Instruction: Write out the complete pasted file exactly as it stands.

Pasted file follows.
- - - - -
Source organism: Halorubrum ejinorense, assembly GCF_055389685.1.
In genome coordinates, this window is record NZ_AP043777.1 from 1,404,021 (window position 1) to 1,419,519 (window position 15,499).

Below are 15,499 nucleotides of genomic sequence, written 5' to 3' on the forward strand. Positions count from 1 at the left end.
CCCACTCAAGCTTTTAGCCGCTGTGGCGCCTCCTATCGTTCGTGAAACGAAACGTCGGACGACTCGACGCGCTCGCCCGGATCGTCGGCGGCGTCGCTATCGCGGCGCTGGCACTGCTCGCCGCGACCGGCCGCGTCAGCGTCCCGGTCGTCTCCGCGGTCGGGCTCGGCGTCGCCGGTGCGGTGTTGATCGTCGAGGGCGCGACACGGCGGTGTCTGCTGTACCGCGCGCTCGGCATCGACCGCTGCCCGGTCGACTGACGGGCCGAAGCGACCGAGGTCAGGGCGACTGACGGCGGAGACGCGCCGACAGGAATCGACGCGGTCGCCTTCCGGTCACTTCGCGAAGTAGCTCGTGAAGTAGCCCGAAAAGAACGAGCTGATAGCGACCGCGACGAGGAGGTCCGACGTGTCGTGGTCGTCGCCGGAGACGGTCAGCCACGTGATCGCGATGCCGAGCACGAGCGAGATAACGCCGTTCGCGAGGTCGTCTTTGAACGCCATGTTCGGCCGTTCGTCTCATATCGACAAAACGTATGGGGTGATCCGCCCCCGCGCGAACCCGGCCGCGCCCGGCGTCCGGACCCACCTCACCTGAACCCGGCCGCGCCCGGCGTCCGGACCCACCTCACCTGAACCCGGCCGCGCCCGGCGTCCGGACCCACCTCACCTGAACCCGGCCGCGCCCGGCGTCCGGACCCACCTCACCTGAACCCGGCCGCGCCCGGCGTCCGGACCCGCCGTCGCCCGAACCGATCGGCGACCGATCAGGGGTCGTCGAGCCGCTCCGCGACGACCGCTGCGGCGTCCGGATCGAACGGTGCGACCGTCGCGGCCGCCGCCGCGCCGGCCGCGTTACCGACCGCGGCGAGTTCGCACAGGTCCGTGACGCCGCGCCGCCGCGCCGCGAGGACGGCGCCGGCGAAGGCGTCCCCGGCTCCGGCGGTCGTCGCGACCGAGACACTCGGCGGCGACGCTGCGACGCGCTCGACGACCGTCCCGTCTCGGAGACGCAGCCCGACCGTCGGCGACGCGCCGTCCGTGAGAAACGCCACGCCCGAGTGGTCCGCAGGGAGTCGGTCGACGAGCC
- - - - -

Source organism: Halorubrum ejinorense, assembly GCF_055389685.1.
In genome coordinates, this window is record NZ_AP043777.1 from 1,404,021 (window position 1) to 1,419,519 (window position 15,499).

Below are 15,499 nucleotides of genomic sequence, written 5' to 3' on the forward strand. Positions count from 1 at the left end.
CCCACTCAAGCTTTTAGCCGCTGTGGCGCCTCCTATCGTTCGTGAAACGAAACGTCGGACGACTCGACGCGCTCGCCCGGATCGTCGGCGGCGTCGCTATCGCGGCGCTGGCACTGCTCGCCGCGACCGGCCGCGTCAGCGTCCCGGTCGTCTCCGCGGTCGGGCTCGGCGTCGCCGGTGCGGTGTTGATCGTCGAGGGCGCGACACGGCGGTGTCTGCTGTACCGCGCGCTCGGCATCGACCGCTGCCCGGTCGACTGACGGGCCGAAGCGACCGAGGTCAGGGCGACTGACGGCGGAGACGCGCCGACAGGAATCGACGCGGTCGCCTTCCGGTCACTTCGCGAAGTAGCTCGTGAAGTAGCCCGAAAAGAACGAGCTGATAGCGACCGCGACGAGGAGGTCCGACGTGTCGTGGTCGTCGCCGGAGACGGTCAGCCACGTGATCGCGATGCCGAGCACGAGCGAGATAACGCCGTTCGCGAGGTCGTCTTTGAACGCCATGTTCGGCCGTTCGTCTCATATCGACAAAACGTATGGGGTGATCCGCCCCCGCGCGAACCCGGCCGCGCCCGGCGTCCGGACCCACCTCACCTGAACCCGGCCGCGCCCGGCGTCCGGACCCACCTCACCTGAACCCGGCCGCGCCCGGCGTCCGGACCCACCTCACCTGAACCCGGCCGCGCCCGGCGTCCGGACCCACCTCACCTGAACCCGGCCGCGCCCGGCGTCCGGACCCGCCGTCGCCCGAACCGATCGGCGACCGATCAGGGGTCGTCGAGCCGCTCCGCGACGACCGCTGCGGCGTCCGGATCGAACGGTGCGACCGTCGCGGCCGCCGCCGCGCCGGCCGCGTTACCGACCGCGGCGAGTTCGCACAGGTCCGTGACGCCGCGCCGCCGCGCCGCGAGGACGGCGCCGGCGAAGGCGTCCCCGGCTCCGGCGGTCGTCGCGACCGAGACACTCGGCGGCGACGCTGCGACGCGCTCGACGACCGTCCCGTCTCGGAGACGCAGCCCGACCGTCGGCGACGCGCCGTCCGTGAGAAACGCCACGCCCGAGTGGTCCGCAGGGAGTCGGTCGACGAGCC